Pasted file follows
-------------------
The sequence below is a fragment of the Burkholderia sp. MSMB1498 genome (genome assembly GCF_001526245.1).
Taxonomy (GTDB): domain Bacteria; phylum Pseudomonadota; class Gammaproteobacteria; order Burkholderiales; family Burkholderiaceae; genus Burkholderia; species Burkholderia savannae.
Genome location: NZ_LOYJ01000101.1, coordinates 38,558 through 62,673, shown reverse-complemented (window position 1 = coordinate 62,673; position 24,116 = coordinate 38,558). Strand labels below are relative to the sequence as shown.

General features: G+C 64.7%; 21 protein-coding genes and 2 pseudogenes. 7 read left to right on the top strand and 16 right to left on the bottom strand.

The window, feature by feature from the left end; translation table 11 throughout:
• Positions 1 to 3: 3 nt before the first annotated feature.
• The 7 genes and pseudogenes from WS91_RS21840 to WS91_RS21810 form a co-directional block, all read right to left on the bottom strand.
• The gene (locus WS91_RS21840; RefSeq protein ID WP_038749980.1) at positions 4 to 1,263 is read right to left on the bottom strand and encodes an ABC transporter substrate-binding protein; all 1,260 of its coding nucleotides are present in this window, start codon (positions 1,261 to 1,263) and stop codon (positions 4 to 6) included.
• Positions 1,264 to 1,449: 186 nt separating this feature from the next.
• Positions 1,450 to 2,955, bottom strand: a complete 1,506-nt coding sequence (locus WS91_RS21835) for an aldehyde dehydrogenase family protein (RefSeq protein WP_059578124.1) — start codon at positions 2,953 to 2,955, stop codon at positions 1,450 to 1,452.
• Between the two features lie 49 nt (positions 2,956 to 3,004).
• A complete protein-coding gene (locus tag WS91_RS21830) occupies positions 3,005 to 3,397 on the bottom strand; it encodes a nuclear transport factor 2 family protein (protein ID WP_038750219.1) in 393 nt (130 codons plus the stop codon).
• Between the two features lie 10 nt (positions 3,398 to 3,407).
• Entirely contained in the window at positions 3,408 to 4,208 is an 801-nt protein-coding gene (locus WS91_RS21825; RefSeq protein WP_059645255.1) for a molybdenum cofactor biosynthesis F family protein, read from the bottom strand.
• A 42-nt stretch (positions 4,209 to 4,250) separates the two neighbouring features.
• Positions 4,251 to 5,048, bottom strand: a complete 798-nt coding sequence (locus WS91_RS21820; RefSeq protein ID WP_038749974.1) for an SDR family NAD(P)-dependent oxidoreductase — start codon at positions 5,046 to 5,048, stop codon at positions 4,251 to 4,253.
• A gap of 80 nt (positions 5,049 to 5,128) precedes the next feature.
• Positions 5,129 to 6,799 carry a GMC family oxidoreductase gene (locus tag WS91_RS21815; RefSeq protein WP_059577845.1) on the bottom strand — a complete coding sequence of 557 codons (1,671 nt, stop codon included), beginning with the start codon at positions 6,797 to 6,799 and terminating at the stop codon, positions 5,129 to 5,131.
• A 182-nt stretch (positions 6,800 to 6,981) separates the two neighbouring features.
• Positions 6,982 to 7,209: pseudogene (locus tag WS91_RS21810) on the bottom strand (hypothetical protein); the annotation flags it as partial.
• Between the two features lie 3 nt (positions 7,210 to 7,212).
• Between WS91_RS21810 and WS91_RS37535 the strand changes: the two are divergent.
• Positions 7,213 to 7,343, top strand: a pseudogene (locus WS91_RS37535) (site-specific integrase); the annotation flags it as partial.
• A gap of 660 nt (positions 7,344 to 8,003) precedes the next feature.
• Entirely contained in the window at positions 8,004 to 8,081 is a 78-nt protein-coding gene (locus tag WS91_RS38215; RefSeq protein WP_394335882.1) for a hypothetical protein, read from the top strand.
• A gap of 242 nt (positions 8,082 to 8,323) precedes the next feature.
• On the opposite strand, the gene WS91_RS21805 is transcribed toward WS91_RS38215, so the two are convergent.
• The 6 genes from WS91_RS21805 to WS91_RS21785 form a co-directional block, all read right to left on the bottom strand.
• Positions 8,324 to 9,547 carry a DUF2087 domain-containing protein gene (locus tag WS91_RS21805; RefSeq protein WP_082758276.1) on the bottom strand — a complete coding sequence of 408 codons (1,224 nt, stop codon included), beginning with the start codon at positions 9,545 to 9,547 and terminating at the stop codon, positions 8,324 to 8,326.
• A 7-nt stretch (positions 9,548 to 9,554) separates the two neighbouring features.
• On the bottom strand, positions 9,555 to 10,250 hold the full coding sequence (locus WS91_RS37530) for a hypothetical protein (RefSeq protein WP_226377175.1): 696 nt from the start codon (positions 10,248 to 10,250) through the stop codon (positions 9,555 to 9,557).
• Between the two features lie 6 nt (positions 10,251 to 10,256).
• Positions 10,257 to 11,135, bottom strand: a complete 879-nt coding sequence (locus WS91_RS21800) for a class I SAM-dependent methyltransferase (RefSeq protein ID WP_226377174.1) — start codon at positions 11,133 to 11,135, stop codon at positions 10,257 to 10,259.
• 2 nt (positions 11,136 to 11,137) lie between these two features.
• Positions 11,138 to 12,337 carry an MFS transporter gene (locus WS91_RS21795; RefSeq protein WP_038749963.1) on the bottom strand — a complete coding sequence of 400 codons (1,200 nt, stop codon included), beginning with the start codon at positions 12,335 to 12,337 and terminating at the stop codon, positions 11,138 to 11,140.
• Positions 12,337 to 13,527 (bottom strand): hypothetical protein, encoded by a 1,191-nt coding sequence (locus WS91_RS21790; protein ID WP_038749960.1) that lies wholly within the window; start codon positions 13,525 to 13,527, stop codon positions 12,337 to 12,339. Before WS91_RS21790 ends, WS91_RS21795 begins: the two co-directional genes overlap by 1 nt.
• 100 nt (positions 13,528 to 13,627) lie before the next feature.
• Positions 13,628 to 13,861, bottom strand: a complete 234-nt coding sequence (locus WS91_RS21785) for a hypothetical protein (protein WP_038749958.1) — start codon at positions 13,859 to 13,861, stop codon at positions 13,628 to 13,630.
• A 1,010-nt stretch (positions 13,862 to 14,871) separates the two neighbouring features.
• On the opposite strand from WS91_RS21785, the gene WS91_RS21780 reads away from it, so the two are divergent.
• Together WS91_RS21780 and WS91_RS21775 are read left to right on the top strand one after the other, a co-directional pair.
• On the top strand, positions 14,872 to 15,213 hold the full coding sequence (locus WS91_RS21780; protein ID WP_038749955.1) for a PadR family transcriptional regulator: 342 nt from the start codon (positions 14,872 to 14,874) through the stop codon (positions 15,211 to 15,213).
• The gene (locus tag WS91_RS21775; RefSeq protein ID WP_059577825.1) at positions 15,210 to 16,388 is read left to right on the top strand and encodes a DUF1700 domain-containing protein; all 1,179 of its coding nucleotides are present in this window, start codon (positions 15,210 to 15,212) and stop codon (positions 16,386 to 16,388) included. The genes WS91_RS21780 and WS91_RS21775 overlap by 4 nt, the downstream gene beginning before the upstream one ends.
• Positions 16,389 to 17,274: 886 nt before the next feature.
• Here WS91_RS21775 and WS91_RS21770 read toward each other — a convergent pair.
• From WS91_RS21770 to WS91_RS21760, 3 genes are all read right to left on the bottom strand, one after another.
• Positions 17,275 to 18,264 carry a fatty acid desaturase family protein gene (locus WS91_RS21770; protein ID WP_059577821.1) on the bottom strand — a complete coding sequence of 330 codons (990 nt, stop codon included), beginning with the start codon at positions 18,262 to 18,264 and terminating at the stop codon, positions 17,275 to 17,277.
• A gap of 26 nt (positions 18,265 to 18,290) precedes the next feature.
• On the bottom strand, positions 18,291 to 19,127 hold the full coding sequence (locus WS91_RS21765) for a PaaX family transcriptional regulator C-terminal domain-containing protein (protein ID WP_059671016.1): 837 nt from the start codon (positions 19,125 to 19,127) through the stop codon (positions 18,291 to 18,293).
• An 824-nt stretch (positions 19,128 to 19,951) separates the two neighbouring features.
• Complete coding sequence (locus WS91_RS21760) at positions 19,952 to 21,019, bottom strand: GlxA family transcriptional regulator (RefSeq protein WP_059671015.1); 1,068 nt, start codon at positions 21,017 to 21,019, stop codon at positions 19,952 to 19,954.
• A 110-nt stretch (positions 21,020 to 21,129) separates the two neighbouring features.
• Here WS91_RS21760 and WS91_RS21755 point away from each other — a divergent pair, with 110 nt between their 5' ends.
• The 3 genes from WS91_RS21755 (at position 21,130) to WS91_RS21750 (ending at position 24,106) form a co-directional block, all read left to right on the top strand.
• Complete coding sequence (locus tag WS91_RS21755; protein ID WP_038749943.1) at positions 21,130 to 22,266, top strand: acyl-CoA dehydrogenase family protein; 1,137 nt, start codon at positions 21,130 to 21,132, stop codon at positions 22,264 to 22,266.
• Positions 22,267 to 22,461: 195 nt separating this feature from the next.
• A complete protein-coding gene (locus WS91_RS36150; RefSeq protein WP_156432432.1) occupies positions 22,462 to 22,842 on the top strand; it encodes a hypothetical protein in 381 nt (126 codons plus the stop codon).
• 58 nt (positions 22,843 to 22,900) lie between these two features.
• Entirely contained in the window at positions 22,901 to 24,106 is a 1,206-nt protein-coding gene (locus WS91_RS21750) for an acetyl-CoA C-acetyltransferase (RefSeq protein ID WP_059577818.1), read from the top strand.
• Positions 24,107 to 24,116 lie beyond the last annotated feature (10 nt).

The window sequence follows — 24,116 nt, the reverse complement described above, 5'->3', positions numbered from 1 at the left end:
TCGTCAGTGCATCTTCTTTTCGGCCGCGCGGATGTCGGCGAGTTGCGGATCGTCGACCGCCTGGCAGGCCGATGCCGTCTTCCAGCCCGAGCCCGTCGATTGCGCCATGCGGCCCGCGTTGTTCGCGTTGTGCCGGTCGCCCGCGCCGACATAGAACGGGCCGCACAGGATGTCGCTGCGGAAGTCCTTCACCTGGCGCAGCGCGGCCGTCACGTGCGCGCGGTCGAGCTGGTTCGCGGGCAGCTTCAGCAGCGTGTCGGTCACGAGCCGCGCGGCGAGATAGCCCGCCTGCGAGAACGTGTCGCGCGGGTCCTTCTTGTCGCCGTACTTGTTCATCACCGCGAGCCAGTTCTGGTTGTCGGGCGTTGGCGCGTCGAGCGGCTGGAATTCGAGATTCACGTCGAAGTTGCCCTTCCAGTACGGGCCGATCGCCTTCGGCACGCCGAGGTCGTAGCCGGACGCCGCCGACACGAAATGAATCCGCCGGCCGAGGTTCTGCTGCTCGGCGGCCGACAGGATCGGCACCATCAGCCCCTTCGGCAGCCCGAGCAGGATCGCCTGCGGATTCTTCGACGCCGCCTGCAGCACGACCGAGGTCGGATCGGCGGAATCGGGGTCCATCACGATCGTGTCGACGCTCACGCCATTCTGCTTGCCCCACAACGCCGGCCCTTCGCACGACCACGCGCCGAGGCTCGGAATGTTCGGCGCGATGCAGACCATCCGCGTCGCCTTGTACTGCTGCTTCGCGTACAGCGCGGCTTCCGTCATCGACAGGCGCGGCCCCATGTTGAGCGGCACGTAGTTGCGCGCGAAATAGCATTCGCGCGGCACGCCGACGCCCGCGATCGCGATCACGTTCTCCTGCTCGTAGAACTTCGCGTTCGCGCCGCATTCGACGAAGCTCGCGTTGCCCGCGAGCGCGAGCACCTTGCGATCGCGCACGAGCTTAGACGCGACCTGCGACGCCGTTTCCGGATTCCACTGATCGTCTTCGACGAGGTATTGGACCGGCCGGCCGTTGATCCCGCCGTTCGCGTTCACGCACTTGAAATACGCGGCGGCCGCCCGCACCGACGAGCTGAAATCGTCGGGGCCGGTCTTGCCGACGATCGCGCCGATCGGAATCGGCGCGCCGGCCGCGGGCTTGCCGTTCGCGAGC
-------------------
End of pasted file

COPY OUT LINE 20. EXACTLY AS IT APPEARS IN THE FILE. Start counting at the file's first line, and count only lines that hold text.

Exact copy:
• Positions 6,982 to 7,209: pseudogene (locus tag WS91_RS21810) on the bottom strand (hypothetical protein); the annotation flags it as partial.